Davitts slammed his hand down on the rail again and again, unable to bring his frustrated anger under control. Those idiots. Those seaweed infested, crack-brained idiots.
“Don’t break my ship, boy,” Captain Unav murmured, tracking the Shadow ship through her spyglass.
“We have to go after them, ma’am! Why isn’t a launch being lowered?”
She gave a grim chuckle. “Landbound, Davitts. You give yourself away. I think Essenin knows better and your Zie isn’t stupid.” She waved toward the cliff, then the ship. “Isn’t a small ship those monsters took hostage, is it?”
“I guess…no.” Davitts squinted, counting masts. At three, not a small ship at all. And the cliffs—oh. “There’s no good landing there. No beach. Probably rocks.”
“Probably rocks, the boy says,” Captain Unav muttered, before handing over the spyglass. “Look there. These cliffs are as ancient as the Mother. They’ve tumbled more than once. The humps and little islets are only the rocks you see. And at the speed she’s going, I wouldn’t wager on her chances once she leaves deep water.”
The way the waves broke closer to shore warned of sudden, dangerous formations just out of sight while tiny islands—some no more than glistening humps and others rising several spans above the waves, just large enough to support a few trees at the crown—dotted the cliff side of the bay. Not a place he’d want to take a single-oared rowboat, much less a seafaring ship. He had to concede that sending a launch in there would’ve been irresponsible.
This didn’t at all help the awful feeling of standing helpless on deck while people he loved flung themselves into peril, but he understood the captain’s reasons.
He turned seaward to find the oncoming ship through the spyglass. The sails flapped about the masts in tatters. The crew…oh, the poor crew. They lived, maybe, lurching about the deck in jerky movements as if their bodies didn’t fit together correctly. Davitts swallowed hard against rising nausea.
“Possessed,” he whispered. “Zie was right. The shadows possessed the crew.”
Captain Unav pried the glass out of his fingers and scowled through it. “Controlled, I’d say. We don’t know if it’s possession. Did he talk about this happening before?”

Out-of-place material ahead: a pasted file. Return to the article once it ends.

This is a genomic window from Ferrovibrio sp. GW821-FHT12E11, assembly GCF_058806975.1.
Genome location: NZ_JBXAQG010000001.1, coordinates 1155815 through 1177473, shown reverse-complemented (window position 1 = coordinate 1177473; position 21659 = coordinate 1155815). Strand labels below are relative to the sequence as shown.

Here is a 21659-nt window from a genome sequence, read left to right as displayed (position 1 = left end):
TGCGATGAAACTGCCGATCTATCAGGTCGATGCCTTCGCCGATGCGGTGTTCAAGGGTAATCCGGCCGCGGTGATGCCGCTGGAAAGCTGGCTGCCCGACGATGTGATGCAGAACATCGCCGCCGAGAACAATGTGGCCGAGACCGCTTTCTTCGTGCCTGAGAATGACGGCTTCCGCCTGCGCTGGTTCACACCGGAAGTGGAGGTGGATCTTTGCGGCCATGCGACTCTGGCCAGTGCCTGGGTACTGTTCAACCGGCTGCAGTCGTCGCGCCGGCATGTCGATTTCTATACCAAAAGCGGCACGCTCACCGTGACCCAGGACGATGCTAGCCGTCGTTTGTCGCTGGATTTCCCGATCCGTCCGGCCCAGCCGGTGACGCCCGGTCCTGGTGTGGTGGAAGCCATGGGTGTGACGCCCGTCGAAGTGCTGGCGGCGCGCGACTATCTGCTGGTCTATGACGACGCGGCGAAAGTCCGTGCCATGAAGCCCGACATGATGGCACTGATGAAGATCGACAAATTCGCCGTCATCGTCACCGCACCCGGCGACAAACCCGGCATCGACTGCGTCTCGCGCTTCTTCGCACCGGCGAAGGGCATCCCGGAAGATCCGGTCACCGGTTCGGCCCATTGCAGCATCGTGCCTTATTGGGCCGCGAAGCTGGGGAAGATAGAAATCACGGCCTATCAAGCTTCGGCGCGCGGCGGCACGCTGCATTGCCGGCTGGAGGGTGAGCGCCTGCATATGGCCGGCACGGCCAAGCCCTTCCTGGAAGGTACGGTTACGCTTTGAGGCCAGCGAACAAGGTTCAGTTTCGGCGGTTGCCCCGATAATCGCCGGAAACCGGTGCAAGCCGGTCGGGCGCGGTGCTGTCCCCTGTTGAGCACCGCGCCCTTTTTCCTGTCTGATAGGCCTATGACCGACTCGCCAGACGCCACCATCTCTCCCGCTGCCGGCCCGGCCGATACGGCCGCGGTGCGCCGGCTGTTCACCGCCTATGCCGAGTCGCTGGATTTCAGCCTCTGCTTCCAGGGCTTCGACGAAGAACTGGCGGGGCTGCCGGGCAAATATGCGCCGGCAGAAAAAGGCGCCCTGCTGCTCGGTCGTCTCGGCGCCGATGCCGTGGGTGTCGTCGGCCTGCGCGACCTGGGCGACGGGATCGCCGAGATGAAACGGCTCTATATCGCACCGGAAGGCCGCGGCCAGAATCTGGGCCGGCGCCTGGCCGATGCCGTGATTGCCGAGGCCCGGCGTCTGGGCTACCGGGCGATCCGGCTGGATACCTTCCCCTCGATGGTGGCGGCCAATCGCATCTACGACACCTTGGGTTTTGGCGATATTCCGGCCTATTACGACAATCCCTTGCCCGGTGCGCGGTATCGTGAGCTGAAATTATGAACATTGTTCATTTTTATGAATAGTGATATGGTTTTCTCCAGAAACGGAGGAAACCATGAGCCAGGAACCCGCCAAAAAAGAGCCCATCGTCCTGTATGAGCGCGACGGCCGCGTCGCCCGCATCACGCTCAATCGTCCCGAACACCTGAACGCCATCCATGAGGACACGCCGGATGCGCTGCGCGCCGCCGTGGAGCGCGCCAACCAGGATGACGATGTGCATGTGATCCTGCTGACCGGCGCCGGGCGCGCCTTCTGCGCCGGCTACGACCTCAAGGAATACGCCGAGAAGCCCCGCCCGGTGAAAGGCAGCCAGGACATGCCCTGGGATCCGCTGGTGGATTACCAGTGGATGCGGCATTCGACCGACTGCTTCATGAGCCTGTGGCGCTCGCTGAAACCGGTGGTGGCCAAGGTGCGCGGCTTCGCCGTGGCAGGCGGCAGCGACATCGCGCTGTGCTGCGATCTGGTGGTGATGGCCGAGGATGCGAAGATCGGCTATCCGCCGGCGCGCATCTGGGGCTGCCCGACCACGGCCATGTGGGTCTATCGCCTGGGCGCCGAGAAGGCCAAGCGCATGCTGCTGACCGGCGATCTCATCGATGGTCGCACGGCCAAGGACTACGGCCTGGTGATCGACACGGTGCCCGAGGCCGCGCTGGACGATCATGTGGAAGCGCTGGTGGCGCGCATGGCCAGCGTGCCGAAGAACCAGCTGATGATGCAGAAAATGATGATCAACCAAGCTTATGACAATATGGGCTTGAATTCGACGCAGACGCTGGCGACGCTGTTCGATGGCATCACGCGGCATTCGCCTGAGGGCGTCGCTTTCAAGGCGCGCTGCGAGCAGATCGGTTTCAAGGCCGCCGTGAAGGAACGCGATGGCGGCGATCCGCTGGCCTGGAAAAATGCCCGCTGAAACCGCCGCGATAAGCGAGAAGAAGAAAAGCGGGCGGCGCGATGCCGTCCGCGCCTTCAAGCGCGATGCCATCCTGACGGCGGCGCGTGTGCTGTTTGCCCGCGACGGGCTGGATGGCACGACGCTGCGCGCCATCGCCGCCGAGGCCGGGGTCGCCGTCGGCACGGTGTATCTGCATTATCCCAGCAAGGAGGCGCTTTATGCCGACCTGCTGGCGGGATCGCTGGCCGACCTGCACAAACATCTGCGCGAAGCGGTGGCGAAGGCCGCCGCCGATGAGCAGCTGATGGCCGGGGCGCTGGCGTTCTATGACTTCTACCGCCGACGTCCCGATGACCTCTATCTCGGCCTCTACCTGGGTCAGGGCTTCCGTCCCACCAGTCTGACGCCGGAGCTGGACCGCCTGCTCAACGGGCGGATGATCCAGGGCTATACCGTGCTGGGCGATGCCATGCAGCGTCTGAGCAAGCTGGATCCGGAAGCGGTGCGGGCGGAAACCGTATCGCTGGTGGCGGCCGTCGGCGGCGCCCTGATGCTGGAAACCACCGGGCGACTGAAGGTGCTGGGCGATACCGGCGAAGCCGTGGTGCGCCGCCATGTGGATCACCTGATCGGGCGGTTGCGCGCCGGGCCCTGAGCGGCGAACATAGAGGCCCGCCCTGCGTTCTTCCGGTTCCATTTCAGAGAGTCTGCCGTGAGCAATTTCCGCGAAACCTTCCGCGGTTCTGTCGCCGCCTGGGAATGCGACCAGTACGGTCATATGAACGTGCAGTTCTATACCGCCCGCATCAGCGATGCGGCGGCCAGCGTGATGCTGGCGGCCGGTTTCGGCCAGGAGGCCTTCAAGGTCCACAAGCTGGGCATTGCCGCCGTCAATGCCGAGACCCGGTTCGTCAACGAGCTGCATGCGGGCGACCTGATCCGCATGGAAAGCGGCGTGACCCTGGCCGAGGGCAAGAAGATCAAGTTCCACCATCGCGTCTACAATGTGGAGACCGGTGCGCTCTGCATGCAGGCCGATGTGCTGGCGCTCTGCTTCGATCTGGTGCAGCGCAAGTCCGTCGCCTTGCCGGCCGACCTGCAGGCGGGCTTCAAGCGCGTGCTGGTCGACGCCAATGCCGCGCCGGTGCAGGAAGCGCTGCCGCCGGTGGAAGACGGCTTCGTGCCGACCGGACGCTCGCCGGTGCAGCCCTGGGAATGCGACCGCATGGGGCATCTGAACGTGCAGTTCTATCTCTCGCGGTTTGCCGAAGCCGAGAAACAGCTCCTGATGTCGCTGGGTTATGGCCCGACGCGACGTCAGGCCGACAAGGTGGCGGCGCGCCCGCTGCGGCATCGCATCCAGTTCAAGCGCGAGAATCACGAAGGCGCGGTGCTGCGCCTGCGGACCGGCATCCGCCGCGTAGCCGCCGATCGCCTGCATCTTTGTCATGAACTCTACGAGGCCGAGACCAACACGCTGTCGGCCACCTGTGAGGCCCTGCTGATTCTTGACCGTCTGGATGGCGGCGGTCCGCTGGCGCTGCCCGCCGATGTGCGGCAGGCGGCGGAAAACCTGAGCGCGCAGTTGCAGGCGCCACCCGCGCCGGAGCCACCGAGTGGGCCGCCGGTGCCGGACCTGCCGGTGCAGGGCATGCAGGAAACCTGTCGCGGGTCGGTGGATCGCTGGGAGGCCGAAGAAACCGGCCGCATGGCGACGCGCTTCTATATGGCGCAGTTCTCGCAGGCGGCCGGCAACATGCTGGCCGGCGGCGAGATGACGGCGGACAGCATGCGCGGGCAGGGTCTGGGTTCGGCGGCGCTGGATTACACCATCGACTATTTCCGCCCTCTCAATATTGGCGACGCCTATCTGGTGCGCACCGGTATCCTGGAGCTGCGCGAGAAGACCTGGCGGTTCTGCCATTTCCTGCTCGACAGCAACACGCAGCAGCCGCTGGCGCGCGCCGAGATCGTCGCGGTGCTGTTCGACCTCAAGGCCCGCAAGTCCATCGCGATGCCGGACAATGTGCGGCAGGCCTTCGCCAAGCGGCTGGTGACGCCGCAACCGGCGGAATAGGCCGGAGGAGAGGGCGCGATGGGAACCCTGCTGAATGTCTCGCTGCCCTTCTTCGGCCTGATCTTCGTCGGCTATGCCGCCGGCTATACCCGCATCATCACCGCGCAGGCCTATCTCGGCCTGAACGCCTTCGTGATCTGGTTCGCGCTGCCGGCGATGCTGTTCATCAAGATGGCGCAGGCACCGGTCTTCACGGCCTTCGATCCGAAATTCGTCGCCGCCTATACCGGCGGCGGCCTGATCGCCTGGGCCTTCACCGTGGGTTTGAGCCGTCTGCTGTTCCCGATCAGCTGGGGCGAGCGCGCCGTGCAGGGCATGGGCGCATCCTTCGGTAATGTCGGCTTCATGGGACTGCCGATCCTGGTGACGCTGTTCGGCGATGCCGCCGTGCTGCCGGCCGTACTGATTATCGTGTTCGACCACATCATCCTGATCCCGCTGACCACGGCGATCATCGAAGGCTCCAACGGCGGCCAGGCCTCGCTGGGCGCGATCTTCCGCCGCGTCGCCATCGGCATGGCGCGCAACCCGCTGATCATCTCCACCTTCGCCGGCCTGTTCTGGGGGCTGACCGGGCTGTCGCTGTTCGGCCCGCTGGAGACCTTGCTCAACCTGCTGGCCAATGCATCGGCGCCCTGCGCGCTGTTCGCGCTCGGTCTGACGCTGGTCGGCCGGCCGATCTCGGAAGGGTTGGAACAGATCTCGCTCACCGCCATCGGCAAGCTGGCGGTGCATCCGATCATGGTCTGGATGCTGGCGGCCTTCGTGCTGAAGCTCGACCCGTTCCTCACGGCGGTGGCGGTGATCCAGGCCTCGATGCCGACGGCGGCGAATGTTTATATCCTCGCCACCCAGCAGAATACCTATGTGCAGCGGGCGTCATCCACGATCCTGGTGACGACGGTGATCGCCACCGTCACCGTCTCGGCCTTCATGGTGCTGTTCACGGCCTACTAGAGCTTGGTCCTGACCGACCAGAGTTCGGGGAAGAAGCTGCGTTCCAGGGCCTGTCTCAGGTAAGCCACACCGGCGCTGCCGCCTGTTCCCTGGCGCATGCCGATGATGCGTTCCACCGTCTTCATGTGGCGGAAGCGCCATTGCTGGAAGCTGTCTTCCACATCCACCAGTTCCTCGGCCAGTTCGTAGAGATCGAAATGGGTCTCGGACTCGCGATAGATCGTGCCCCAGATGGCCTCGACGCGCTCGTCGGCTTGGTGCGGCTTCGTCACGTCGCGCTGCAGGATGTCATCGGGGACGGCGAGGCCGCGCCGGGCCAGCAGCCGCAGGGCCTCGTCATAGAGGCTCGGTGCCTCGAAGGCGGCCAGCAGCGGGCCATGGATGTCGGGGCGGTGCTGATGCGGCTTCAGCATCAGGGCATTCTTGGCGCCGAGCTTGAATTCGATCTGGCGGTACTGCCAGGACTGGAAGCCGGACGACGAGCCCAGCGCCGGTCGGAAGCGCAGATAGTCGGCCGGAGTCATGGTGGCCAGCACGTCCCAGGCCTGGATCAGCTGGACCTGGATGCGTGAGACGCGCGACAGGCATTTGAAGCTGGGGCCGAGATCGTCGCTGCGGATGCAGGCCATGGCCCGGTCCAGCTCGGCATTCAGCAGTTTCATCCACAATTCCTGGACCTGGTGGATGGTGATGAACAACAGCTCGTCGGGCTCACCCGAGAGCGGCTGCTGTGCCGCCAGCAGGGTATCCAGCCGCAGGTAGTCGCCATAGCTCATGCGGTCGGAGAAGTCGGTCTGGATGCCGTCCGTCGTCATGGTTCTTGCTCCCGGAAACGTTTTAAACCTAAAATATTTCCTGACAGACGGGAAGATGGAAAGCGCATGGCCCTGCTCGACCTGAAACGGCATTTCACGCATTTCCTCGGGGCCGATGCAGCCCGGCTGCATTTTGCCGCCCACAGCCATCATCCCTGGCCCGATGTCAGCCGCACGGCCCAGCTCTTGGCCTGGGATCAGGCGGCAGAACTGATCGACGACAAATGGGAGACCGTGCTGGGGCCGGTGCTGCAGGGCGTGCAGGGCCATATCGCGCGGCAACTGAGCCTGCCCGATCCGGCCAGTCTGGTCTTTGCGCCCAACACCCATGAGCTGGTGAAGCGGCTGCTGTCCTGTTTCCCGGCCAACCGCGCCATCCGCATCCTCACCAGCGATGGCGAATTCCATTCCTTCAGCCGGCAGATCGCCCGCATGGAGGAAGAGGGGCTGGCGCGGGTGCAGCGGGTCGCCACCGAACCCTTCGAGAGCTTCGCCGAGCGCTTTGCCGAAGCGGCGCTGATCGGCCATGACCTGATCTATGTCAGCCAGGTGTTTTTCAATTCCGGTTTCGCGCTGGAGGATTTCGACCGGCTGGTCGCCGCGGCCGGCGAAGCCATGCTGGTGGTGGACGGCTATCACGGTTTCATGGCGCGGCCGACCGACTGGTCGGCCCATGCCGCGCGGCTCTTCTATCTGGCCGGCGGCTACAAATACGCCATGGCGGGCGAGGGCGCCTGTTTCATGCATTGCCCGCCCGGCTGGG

“No, but he was terrified it might have.”
Her scowl grew deeper. “What I don’t understand is how she’s underway at all with her sails in rags. How is she making such speed?”
He thought back to that night on the beach—the force and ferocity of the unnatural wind—and shivered. “They’re no good with water. The shadows. But they control the wind like no mage I’ve ever seen. And in ways I’ve never seen. I think… I think they’re pushing the ship itself. Like evil children with a toy boat.”
The captain might have muttered something about the world’s largest bathtub, but Davitts wasn’t certain, his attention focused on Zie’s diminishing figure, still atop the waves. Please let him make it this time. Please don’t fall. He wasn’t as worried about Essenin, at least not right then. Even with their boots on, Ess swam better than some fish Davitts had seen. Their head appeared through the waves intermittently, not quite catching up to Zie, but not falling farther behind either.
“The sailors, though, when the ship founders…” Davitts fought another wave of frustration. He couldn’t help them either.
“We’ll watch, boy, and see what we can do.” Captain Unav lowered the spyglass. The ship was close enough now that she didn’t need it. “But let me be clear. I’m not bringing any of those cursed shadows aboard my ship.”
A startling boom followed by scraping and splintering reached them. The Shadow ship had run afoul of all the underwater rocks the captain had mentioned, slicing her speed in half and in half again as the keel ground up against sharp boulders, timbers cracking and splitting. The hole at the prow became visible above the waterline and the ship keeled to starboard as it took on water.
A terrible shrieking rose from the deck and a dark, writhing mass formed around the base of the mainmast as every sailor dropped to the deck.
“Possessed,” Davitts whispered, not at all pleased at having been right.
Captain Unav grunted a response, both of them too caught up in what would happen next for more conversation. Davitts hoped for a moment that the shadows were out of options and would drown, but somehow they pushed the mast over so the top barely reached the nearest tiny island, a sharp protrusion of rock with its tree-covered crown twenty feet above the waves.
The shadows swarmed up the mast, abandoning both ship and sailors, barely reaching the island before the mast toppled into the sea. The shrieking grew worse and the trees waved and bent in the winds generated by the shadows’ fury at being denied their prey.
“They’re trapped!” Davitts whooped and drummed on the rail.
“So it appears.” The captain kept an eye on the foundering ship, and when sailors began to leap into the water, she bellowed, “Hands to the launches!”
Davitts stared at her, blinking in disbelief. “But…”
“It’s a selak ship. They’ll help the non-selak crew, but who knows what shape they're in. We won’t venture into the rocks, but we can meet them halfway.” Captain Unav strode off, shouting orders, leaving Davitts to keep watch alone.
Zie had reached shore—actual shore and not one of the cone-shaped islands. He’d stumbled at the last, but was able to catch himself on the rocks at the cliff’s base. Good. He was safe, the ninny.
Davitts would go through town while Ess and Zie would have to find a path up and around, but they’d meet at the inn soon. It was the best he could hope for.
Angel writes (mostly) Science Fiction and Fantasy centered around queer heroes. Currently living part time in the hectic sprawl of northern Delaware and full time inside her head, she has one husband, one son, two cats, a love of all things beautiful and a terrible addiction to the consumption of both knowledge and chocolate.